Comparably, the basic visualization technique comprises three essential steps: a relaxation technique with eyes closed; the perfect outcome of the goal imagined and with all of the nuances and emotions experienced; and the creation of a positive affirmation phrase to lock in the imagery. Again, both the visualization and anchoring techniques are enacted in the present with enough of emotional engagement to make it “real.” Rossman recommends the “Observer” exercise for a more transcendental experience, especially when there is a need for instruction to be obtained from the psyche or higher self: relax the body, tune in to an inner self (states) while maintaining enough sensory awareness, open up a dialogue between the mind and the body (introspection), observe internal feelings or changes (psyche), become conscious of the Observer having an experience (transcendence), allow for any thoughts and feelings to arise naturally without censoring them, remain in this state for as long as comfortable (meditation), and upon reconnecting with the outer self, note down any memorable thoughts, feelings and/or sensations which can be further explored for any insight (2010:68-70).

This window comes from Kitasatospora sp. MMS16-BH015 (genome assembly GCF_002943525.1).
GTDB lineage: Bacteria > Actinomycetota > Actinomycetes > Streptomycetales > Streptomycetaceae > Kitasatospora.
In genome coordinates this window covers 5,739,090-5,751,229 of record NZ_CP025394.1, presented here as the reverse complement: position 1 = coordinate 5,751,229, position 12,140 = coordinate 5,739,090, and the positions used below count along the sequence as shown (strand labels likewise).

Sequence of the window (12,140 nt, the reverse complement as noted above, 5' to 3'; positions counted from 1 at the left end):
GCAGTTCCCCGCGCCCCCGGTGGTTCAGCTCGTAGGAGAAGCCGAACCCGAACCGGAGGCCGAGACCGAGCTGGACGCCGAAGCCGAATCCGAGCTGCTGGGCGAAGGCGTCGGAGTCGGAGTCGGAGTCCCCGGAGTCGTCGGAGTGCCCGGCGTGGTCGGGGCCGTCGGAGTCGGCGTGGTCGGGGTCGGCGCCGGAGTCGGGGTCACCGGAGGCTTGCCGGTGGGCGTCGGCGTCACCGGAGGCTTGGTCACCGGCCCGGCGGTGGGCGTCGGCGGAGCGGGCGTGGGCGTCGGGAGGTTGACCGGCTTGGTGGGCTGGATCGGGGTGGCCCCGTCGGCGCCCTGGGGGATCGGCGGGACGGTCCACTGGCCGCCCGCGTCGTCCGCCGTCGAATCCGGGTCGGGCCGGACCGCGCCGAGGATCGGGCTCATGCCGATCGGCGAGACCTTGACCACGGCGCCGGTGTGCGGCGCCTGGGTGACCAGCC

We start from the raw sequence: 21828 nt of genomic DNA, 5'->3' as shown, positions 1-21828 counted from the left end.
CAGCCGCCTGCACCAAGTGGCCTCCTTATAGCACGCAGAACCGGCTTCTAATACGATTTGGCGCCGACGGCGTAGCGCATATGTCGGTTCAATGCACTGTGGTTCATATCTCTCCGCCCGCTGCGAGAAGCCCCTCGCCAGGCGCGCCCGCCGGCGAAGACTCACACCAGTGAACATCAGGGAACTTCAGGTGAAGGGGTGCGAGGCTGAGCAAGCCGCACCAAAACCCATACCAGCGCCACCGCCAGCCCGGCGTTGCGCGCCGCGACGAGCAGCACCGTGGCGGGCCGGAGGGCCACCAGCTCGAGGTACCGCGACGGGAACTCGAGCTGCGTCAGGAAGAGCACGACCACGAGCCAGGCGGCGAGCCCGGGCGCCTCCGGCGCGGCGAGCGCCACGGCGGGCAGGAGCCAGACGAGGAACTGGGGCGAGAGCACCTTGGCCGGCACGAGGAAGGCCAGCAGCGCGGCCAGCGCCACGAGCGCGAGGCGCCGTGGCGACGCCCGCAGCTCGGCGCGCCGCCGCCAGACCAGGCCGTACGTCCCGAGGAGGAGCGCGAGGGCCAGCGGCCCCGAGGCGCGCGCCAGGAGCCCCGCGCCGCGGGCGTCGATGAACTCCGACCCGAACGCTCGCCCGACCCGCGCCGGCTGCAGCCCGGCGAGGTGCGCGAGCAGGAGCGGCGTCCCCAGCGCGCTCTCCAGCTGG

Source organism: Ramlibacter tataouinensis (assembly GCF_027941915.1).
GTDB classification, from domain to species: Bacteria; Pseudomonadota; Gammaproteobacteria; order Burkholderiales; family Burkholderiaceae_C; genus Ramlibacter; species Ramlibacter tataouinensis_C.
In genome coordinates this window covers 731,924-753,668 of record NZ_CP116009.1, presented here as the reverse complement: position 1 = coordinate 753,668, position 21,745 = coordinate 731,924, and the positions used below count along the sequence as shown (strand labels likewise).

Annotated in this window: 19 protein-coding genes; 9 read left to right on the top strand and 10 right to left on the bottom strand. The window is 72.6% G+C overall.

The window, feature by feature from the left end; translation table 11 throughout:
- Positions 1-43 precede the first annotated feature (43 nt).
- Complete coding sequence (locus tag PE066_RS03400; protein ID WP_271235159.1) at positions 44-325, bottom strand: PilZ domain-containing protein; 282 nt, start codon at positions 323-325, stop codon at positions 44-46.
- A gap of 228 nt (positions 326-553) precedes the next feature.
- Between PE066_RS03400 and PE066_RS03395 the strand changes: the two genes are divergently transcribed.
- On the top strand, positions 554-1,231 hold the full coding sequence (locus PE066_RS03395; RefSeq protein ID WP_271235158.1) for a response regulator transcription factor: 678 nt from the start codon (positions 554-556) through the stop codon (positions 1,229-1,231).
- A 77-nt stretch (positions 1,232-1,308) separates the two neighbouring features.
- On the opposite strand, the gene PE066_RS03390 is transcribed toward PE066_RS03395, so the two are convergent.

Not all of these techniques may be necessary or even conducive to an effective coaching session. However, numerous visualization or imagery techniques are available to a coach to choose from as the need arises. More importantly, as all clients are uniquely different, it is essential for the coach to pay attention to the clients’ response to gauge their willingness, progress and preference before moving on to another resource. Sometimes the act of accountability and gentle probing of the coach unlocks yet another door to new content for the client to explore and generate new insight.